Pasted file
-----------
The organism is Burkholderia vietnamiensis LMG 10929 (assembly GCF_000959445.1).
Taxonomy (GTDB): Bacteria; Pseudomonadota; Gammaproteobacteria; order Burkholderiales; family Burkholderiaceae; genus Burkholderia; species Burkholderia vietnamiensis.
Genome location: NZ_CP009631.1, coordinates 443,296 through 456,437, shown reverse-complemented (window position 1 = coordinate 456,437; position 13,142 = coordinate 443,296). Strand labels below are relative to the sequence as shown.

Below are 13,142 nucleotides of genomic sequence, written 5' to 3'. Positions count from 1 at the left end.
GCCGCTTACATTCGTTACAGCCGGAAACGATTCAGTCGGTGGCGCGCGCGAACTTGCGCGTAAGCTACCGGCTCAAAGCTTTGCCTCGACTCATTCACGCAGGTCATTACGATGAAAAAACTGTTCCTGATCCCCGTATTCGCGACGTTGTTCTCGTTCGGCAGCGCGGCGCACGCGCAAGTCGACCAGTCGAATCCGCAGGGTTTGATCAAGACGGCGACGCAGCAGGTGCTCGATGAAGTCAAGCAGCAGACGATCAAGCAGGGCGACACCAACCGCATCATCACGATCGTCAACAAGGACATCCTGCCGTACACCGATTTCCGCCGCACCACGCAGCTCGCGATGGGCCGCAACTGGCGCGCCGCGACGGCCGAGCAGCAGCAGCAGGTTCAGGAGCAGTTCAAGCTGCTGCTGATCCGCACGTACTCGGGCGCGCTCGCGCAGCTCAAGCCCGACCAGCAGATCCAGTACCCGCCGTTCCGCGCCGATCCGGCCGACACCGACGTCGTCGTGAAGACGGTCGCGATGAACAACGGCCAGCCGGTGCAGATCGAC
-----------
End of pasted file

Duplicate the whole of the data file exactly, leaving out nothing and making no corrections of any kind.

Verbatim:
The organism is Burkholderia vietnamiensis LMG 10929 (assembly GCF_000959445.1).
Taxonomy (GTDB): Bacteria; Pseudomonadota; Gammaproteobacteria; order Burkholderiales; family Burkholderiaceae; genus Burkholderia; species Burkholderia vietnamiensis.
Genome location: NZ_CP009631.1, coordinates 443,296 through 456,437, shown reverse-complemented (window position 1 = coordinate 456,437; position 13,142 = coordinate 443,296). Strand labels below are relative to the sequence as shown.

Below are 13,142 nucleotides of genomic sequence, written 5' to 3'. Positions count from 1 at the left end.
GCCGCTTACATTCGTTACAGCCGGAAACGATTCAGTCGGTGGCGCGCGCGAACTTGCGCGTAAGCTACCGGCTCAAAGCTTTGCCTCGACTCATTCACGCAGGTCATTACGATGAAAAAACTGTTCCTGATCCCCGTATTCGCGACGTTGTTCTCGTTCGGCAGCGCGGCGCACGCGCAAGTCGACCAGTCGAATCCGCAGGGTTTGATCAAGACGGCGACGCAGCAGGTGCTCGATGAAGTCAAGCAGCAGACGATCAAGCAGGGCGACACCAACCGCATCATCACGATCGTCAACAAGGACATCCTGCCGTACACCGATTTCCGCCGCACCACGCAGCTCGCGATGGGCCGCAACTGGCGCGCCGCGACGGCCGAGCAGCAGCAGCAGGTTCAGGAGCAGTTCAAGCTGCTGCTGATCCGCACGTACTCGGGCGCGCTCGCGCAGCTCAAGCCCGACCAGCAGATCCAGTACCCGCCGTTCCGCGCCGATCCGGCCGACACCGACGTCGTCGTGAAGACGGTCGCGATGAACAACGGCCAGCCGGTGCAGATCGAC